Faculty profiles

Members of the Economics Department

Clair Brown


Labor economics, management of technology
Current Status
Ph.D. University of Maryland, 1973
Research Interests
Innovation and creativity in high-tech industries; High-tech labor markets; Status consumption and income distribution; Employment, training and wage systems in US and Japanese firms; 20th century US standards of living.

About Clair Brown

Clair Brown, PhD, is Professor of Economics emerita and Director of the Center for Work, Technology and Society at the University of California, Berkeley. Brown has published research on many aspects of how economies function, including inequality, sustainability, high-tech industries, the standard of living, and wage determination,. Her books include American Standards of Living, and Chips and Change: How crisis reshapes the semiconductor industry. Her most recent book Buddhist Economics: An enlightened approach to the dismal science (Bloomsbury Press) provides an economic framework that integrates global sustainability, shared prosperity and care for the human spirit. Brown’s research team developed a Sustainable Share-prosperity Policy Index that evaluates 50 countries’ economic policies according to how well they protect the environment (sustainability), structure markets to achieve social goals (equity), and provide basic services and opportunities (wellbeing). One aspect of this work is the development of a measure of economic performance based on the quality of life, and to estimate it for state of California. The Genuine Progress Index (GPI) integrates measurements of inequality and environmental degradation as well as value of nonmarket activities and consumption to provide an inclusive measurement of sustainable economic performance to guide policy. At UCB Brown co-founded a new graduate program called Development Engineering, for students in engineering and economics to develop their multidisciplinary skills for designing, building, and evaluating new technologies to help developing or under-resourced regions.

You can listen to podcasts with Clair:  https://buddhisteconomics.net/podcasts/

Book trailer (2 min):  https://youtu.be/88RX5A2iezs

Brown’s economic approach is published in Eminent Economists II (Cambridge University Press, 2013).

Clair Brown has also been actively involved in climate justice work or the past decade. Clair Brown volunteered and provided economic analysis and assisted with community advocacy for climate justice organizations, including 350 Bay Area, Fossil Free California, Sierra Club and Earth Justice. For five years Brown was the co-chair of the 350 Bay Area Action Legislative team, which educated and lobbied Legislators to pass effective and equitable climate policies and worked with state agencies to implement the climate laws to be inclusive and reduce the impact of GHG emissions on vulnerable communities.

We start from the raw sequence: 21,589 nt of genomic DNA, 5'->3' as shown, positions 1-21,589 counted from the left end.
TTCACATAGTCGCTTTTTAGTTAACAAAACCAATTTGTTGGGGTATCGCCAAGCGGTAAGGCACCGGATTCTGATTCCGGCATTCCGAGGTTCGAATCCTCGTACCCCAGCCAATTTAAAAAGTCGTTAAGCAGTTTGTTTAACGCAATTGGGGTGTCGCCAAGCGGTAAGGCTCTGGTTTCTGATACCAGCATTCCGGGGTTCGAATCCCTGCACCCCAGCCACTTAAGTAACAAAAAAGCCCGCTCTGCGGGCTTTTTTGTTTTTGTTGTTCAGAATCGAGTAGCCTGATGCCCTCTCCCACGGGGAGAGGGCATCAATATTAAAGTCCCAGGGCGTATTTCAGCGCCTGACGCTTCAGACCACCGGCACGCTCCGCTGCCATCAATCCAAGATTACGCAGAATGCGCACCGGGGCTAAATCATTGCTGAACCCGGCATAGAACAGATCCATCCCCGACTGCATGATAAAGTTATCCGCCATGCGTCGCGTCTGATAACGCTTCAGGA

Brown’s UC Berkeley student research team worked with Fossil Free California to evaluate the financial risk of state pension funds, especially CalPERS, investing in fossil fuel industry assets. They wrote several academic reports, commented at the CalPERS Board meetings, and worked with lawmakers to draft bills that mandated corporate reporting of their risks related to fossil fuel use, and required divestment of specific fossil fuel assets by the state public pension funds. Here is a recent report. https://fossilfreeca.org/promises-promises-evaluating-calpers-climate-engagements/

Brown in coordination with Prof. Julia Walsh, MD collaborated with the following Environmental and Climate Justice organizations to  produce critiques of transportation analyses and analyses of health and economic costs of oil and gas wells and PM2.5 in California.  These organizations include VISION, Center for Biological Diversity, EarthJustice, Center for Race Poverty and the Environment, Sierra Club, Communities for a Better Environment, California Environmental Justice Alliance (CEJA), National Resources Defense Council, Physicians for Social Responsibility-SF, 350 Bay Area, and Fossil Free California. The CA state agencies to whom these memos were addressed included CalGEM, CARB, BAAQMD, CalEPA, OEHHA, as well as Legislators. Examples of these memos include: CalEPA memo Critique of UCSB Carbon Neutrality Study (Supply Side); CalGEM memo on setback ruling